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Speech, language and communication needs (SLCN) is the term used to describe difficulties with:
- producing speech sounds accurately
- voice problems, such as hoarseness and loss of voice
- understanding language (making sense of what people say)
- using language (words and sentences)
- interacting with others, for example, difficulties understanding the non-verbal rules of good communication or using language in different ways to question, clarify or describe things
Everyone with SLCN is different and may have difficulty with one, some or all of the different aspects of speech, language or communication at different times of their lives.
Some difficulties are short-term but others will be more permanent and remain throughout childhood and adult life. Find out more about the common features of SLCN.
Sometimes a child or young person’s language disorder is associated with an underlying or co-concurring condition such as autism, hearing loss, cleft palate, neurodegenerative conditions and genetic conditions – for example, cerebral palsy or Down’s syndrome.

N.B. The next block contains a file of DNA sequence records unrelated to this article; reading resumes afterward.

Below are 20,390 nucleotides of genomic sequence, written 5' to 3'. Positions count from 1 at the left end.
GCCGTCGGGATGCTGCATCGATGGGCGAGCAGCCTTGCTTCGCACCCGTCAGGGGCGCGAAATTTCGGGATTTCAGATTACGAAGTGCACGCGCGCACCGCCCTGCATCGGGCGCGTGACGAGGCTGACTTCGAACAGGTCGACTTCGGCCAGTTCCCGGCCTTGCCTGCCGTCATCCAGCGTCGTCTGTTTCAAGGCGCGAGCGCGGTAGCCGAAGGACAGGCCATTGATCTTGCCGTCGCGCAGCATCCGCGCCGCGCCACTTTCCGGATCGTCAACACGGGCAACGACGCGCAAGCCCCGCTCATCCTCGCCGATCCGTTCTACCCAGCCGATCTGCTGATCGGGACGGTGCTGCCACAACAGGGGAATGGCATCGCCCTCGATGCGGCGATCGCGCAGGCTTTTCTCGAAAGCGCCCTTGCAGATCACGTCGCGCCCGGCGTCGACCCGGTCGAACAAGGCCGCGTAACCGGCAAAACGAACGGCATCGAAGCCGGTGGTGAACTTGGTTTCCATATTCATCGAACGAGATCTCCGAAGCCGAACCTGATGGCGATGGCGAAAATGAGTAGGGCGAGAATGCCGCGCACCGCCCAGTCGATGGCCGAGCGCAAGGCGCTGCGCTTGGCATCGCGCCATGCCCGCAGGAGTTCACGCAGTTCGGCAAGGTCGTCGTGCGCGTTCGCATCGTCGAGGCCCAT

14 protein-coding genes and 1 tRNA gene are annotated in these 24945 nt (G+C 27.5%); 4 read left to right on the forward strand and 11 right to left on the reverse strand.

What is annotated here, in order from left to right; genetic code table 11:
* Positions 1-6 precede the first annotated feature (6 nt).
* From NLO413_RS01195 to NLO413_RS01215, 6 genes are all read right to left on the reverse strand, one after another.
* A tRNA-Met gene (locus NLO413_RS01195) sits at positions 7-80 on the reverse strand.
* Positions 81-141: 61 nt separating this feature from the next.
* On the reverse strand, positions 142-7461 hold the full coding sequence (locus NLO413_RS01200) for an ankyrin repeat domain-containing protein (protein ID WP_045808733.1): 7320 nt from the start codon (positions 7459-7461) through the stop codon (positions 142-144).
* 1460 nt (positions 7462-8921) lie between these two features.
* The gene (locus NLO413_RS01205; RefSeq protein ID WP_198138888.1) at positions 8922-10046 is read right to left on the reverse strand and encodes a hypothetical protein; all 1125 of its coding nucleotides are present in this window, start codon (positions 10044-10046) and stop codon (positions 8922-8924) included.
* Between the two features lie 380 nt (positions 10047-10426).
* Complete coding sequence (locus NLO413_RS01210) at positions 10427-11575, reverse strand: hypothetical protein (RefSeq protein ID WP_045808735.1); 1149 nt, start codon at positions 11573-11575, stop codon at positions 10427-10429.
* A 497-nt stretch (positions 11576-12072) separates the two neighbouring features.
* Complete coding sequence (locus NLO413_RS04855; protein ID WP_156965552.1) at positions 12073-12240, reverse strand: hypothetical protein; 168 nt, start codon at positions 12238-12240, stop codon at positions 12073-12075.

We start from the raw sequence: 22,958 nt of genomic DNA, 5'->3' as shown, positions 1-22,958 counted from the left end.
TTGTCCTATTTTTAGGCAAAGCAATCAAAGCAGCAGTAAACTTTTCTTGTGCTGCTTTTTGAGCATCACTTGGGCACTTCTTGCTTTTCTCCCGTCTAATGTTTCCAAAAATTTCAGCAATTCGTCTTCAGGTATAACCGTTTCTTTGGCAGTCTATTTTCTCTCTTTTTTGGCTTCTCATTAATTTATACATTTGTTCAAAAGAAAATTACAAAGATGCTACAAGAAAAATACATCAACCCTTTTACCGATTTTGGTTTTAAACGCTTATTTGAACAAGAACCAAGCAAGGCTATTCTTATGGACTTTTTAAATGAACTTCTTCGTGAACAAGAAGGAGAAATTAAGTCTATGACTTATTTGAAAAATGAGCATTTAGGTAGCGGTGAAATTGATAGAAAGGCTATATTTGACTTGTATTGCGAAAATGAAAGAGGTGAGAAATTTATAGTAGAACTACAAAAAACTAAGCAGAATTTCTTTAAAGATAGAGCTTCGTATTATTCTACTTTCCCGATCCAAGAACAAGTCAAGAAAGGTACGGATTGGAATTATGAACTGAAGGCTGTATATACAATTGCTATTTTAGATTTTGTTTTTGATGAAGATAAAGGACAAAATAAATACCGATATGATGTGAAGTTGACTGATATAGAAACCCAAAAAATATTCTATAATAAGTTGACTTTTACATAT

However, there are times when there may be no clearly identifiable cause. This is known as developmental language disorder (DLD).
The Raising Awareness of Developmental Language Disorder campaign has created a video to explain more about what DLD is while this video from the University of Oxford explains how the term DLD was agreed upon and why it was so important.
The NAPLIC website has brought together a collection of articles all DLD related some of which you might find helpful.
If you think your child may have SLCN
Early identification is crucial in order to provide appropriate and timely support. If you think your child might have speech, language and communication needs, you should first talk to a professional involved with your child. This could be, for example, a:
- health visitor
- pre-school staff member
- school staff member
- speech and language therapist
- community paediatrician
The Speech and Language Therapy Team at Children and Family Health Devon outlines a process that you can follow, starting with ways to check your child’s development and ideas you can try at home to help with difficulties your child might be having.